2020 年 37 巻 2 号 p. 152-155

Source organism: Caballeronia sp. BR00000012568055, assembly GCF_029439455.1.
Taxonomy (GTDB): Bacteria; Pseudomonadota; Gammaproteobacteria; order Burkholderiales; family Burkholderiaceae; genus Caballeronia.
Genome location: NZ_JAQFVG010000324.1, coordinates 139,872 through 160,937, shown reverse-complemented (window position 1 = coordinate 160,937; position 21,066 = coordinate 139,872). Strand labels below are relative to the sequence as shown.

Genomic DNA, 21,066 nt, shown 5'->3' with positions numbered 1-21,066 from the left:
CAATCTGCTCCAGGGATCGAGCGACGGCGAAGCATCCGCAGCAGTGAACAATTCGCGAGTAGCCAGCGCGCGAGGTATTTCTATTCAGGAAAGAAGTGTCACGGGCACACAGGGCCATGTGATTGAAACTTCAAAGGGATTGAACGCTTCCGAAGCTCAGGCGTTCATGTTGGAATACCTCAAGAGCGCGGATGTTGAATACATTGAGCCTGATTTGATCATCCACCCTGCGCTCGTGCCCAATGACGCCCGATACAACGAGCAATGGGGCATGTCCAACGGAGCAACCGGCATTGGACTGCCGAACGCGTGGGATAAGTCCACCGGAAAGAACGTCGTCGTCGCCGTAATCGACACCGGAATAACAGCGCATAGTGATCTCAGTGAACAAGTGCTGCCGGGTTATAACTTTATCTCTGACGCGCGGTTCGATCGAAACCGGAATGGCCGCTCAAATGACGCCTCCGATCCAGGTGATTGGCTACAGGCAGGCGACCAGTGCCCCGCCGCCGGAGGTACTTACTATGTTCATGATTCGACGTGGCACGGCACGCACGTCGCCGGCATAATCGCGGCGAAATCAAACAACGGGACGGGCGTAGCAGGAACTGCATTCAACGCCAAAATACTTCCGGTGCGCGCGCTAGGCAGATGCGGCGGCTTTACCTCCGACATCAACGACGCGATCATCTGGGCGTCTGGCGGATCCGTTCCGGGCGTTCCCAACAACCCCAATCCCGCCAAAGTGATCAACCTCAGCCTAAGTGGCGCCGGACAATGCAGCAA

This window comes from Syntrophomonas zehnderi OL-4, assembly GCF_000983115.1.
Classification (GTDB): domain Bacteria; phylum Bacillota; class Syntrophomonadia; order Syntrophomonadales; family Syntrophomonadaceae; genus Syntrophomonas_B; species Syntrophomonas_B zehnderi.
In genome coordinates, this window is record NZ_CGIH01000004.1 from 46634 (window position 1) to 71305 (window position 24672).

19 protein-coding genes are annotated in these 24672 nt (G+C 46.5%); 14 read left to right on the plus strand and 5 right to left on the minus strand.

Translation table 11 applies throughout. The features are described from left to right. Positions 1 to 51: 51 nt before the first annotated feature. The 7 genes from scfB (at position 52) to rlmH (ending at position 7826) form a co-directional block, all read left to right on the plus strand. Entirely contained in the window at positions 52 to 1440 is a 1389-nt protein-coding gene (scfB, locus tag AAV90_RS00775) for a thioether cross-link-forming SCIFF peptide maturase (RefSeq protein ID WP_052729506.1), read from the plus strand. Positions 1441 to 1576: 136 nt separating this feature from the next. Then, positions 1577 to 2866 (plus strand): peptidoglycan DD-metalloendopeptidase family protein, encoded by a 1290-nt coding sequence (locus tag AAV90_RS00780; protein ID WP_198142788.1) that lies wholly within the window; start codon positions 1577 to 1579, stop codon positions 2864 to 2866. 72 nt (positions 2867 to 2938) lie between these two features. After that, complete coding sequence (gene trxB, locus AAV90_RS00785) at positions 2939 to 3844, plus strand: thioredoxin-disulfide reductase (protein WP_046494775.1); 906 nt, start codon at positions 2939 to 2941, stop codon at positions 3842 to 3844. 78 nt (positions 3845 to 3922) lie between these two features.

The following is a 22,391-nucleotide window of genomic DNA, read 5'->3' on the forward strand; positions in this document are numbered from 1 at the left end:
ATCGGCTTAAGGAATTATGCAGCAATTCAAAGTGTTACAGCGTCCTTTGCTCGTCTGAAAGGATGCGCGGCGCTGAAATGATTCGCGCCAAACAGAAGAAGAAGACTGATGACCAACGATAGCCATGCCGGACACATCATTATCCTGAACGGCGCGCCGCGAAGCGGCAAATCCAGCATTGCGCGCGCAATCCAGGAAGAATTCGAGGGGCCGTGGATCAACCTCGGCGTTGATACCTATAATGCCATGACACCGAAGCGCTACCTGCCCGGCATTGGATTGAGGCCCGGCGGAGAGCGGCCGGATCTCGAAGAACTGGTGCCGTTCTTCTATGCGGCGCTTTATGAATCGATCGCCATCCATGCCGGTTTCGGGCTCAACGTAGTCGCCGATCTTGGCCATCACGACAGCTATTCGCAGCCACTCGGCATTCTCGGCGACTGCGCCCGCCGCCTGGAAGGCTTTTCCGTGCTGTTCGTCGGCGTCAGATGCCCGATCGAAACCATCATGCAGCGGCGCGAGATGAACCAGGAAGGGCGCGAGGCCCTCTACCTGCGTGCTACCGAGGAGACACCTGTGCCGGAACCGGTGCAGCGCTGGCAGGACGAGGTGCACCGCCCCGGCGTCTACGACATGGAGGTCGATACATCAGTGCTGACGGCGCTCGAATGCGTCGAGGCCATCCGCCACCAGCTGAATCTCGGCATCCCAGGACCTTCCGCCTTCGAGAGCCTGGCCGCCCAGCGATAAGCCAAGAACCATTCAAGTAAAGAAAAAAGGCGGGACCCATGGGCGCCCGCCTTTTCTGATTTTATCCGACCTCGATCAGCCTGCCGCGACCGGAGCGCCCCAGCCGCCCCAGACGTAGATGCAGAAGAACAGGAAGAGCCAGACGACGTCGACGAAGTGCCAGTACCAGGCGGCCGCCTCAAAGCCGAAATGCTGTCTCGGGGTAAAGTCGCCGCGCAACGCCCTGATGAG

Statin intolerance is defined as “adverse events linked to statin administration that result in some un-tolerated impairments in daily life which justify statin cessation or dose reduction.” Statin–associated muscle symptoms (SAMS) include all muscle symptoms that appear as a result of statins. They include subjective symptoms such as muscle pain, or stiffness, as well as muscle discomfort. These symptoms show no bilateral differences in the trunk and proximal extremities and appear in relatively large muscles. There are two severe forms : rhabdomyolysis and reduced muscle strength in the trunk and extremities (statin–associated myopathy). SAMS appear within 4–6 weeks after the start of statin administration, but in rare cases muscle symptoms may appear several years later. When increasing the statin dose or switching to another statin, new SAMS may appear. In many cases SAMS may appear soon after statin administration is resumed after temporary cessation. CK levels of under 4x ULN are considered mild elevation, levels between≧4x and under 10x ULN are considered moderate elevation, and levels of v10x or higher are considered severe elevation. Assessment of muscle–related adverse events linked to statins are organized into four categories based on the serum CK level and whether SAMS are present. Statin–associated myopathy is characterized by muscle weakness, immune–mediated necrotizing myopathy in muscle biopsy, and the presence of autoantibodies to 3–hydroxy–3–methylglutaryl–coenzyme A reductase. Patients with statin–associated myopathy may have progressive weakness that must be controlled with immunosuppressive therapy.